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Manioc

Manioc

Manioc, a tropical root crop, also known as mandioca, cassava, aipim, or yuca. The manioc plant (Manihot esculenta) grows from 5 to 12 feet in height, with edible leaves of five to seven lobes. What most people use for food, however, are the roots, which are 2 to 6 inches in diameter and 1 to 2 feet in length. Each plant may yield up to 17 pounds of roots. When fresh, the roots are a source of carbohydrates, whereas the leaf has protein and vitamin A. Fresh roots may also contain calcium, vitamin C, thiamine, riboflavin, and niacin.

Of the two principal varieties of manioc, the sweet ones can be harvested in six to nine months, peeled, and eaten as a vegetable. The bitter varieties, however, require twelve to eighteen months to mature and have high levels of prussic acid, which must be removed by grating and soaking in water to avoid poisoning.

The indigenous populations of Latin America mastered the technology to render bitter manioc harmless and useful. Amerindian women wash, peel, and grate the roots to convert them into a snowy white mass, which they put into a cylindrical basket press, the tipiti. One end of the tipiti is tied to a tree, the other to the ground in order to squeeze out excess liquid. The pulpy mass is removed, put through a sieve, and then toasted on a flat ceramic griddle or metal basin. The starchy pulp may also be boiled in a mush, baked into a bread, and even eaten as a pudding (tapioca). Manioc meal (farinha) can be preserved and stored in a tropical climate.

Manioc was domesticated in the Americas; possible areas of origin include Central America, the Amazon region, and the northeast of Brazil. Although the oldest archaeological evidence comes from the Amazon region, actual remains of manioc date from 1785 bce in and near the Casma Valley of Peru. In Mexico manioc leaves and manioc starch found in human coprolites are 2,100 to 2,800 years old. Manioc was also a staple of the Mayas in Mesoamerica. Evidence of ancient manioc cultivation also exists for the Caribbean, where the Arawaks and Caribs utilized manioc griddles and named the plant kasabi (Arawak) and yuca (Carib).

The first European description of what the Spanish came to call yuca is that of Peter Martyr (1494), who reported on "venomous roots" used in preparing breads. The Portuguese soon thereafter discovered manioc on the coast of Brazil. Two early descriptions are by Hans Staden (1557) and Jean de Léry (1578). Coastal settlers and their slaves rapidly adopted manioc as a principal food staple in South America. The Iberian conquerors also doled out manioc bread to their troops in the frontier wars, and it has been a military ration since the sixteenth century.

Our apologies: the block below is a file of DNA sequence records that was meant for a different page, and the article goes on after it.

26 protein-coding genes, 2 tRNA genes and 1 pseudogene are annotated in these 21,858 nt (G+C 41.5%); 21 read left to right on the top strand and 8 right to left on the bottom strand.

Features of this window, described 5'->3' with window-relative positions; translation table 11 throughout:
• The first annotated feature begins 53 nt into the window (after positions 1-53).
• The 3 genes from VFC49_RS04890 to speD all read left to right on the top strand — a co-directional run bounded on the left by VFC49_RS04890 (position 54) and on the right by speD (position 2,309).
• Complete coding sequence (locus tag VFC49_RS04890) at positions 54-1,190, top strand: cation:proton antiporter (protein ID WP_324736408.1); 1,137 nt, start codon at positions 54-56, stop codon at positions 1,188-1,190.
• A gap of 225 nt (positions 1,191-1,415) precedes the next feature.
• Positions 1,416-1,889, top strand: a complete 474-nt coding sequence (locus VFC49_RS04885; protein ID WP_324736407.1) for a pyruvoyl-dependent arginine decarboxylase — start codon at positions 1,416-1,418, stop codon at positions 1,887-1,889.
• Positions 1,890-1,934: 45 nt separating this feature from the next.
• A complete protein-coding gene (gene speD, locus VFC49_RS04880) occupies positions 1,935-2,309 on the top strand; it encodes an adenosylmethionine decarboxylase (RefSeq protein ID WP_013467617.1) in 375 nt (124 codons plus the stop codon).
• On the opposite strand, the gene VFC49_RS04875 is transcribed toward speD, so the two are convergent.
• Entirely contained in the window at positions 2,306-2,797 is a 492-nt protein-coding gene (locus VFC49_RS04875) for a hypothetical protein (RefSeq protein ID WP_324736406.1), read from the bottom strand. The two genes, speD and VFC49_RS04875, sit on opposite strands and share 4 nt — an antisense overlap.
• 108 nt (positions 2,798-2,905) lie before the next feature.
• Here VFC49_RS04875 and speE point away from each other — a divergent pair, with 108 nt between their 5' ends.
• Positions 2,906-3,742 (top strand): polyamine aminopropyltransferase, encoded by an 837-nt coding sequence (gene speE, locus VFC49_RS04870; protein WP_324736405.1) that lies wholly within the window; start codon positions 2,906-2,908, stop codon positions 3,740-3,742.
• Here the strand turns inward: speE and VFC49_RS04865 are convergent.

By the end of the colonial period, manioc was widely cultivated by small farmers, the enslaved, and the impoverished of tropical Latin America, either for their own families or for sale to sugar planters, towns, and cities. Its cultivation, transport, and commerce contributed significantly to the internal economy of the tropics, but manioc did not become a cash crop for export, possibly because the Portuguese introduced it to the rest of the world in the sixteenth century. It was, however, widely used in the slave trade between Brazil and Africa from at least the 1590s to 1850. In the twentieth century, most manioc production occurs outside of Latin America—Asia and Africa accounted for three-fourths of global production in contrast to Latin America's one-fourth in the 1980s. However, Brazil still remains the largest single producer and accounts for 86 percent of Latin America's production. The export market for manioc remains limited because of the number of close abundant substitutes.

See alsoMartyr, Peter; Slave Trade.

BIBLIOGRAPHY

Hans Staden, Duas viagens ao Brasil, translated by Guiomar de Carvalho Franco ([1557], 1974).

Jean De Léry, History of a Voyage to the Land of Brazil, Otherwise Called America, translated by Janet Whatley ([1578], 1990).

Leon Pynaert, Le manioc, 2d ed. (1951).

William O. Jones, Manioc in Africa (1959).

Milton De Albuquerque, A mandioca na Amazônia (1969).

Donald W. Lathrap, The Upper Amazon (1970).

Anna Curtenius Roosevelt, Parmana: Prehistoric Maize and Manioc Subsistence Along the Amazon and Orinoco (1980).

Pinto De Aquiar, Mandioca—Pão do Brasil (1982).

James H. Cock, Cassava: New Potential for a Neglected Crop (1985).

Robert Langdon, "Manioc, a Long Concealed Key to the Enigma of Easter Island," Geographical Journal 154, no. 3 (1988): 324-336.

Timothy Johns, With Bitter Herbs They Shall Eat It: Chemical Ecology and the Origins of Human Diet and Medicine (1990).

Maguelonne Toussaint-Samat, History of Food, translated by Anthea Bell (1992).

Additional Bibliography

Barickman, B. J. A Bahian Counterpoint: Sugar, Tobacco, Cassava, and Slavery in the Recôncavo, 1780–1860. Stanford, CA: Stanford University Press, 1998.

                                        Mary Karasch

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